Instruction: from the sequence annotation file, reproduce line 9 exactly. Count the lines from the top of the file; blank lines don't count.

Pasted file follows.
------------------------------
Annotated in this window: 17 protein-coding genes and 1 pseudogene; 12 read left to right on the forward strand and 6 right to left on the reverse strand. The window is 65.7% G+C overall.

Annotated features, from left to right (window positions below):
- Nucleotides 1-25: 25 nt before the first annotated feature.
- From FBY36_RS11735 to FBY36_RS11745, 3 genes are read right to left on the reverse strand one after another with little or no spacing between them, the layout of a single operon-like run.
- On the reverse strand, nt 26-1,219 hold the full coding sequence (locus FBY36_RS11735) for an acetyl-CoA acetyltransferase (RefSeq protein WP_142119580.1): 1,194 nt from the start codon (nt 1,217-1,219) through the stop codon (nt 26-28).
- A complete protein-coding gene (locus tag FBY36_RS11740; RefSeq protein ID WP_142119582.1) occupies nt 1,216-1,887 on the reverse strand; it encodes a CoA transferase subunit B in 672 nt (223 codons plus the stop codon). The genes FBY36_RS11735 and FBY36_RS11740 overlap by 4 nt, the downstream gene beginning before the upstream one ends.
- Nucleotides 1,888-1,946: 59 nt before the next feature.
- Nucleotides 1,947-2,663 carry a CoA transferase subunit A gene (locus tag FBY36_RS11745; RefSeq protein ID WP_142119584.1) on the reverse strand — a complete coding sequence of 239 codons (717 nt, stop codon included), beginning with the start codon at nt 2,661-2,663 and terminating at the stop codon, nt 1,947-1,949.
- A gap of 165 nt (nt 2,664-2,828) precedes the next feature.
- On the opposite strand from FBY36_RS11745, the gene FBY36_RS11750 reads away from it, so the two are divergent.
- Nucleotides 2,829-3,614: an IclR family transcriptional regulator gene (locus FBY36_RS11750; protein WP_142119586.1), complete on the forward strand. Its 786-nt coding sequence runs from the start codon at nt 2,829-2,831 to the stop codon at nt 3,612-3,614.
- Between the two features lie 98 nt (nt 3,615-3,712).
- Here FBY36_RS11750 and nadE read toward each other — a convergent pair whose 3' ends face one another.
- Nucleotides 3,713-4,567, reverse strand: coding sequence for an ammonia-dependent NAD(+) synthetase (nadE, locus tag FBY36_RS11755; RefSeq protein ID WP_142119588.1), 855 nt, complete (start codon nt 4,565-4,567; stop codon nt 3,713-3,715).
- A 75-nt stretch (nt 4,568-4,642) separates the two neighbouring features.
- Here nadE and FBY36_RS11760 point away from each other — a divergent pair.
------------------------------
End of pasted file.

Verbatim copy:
- A gap of 165 nt (nt 2,664-2,828) precedes the next feature.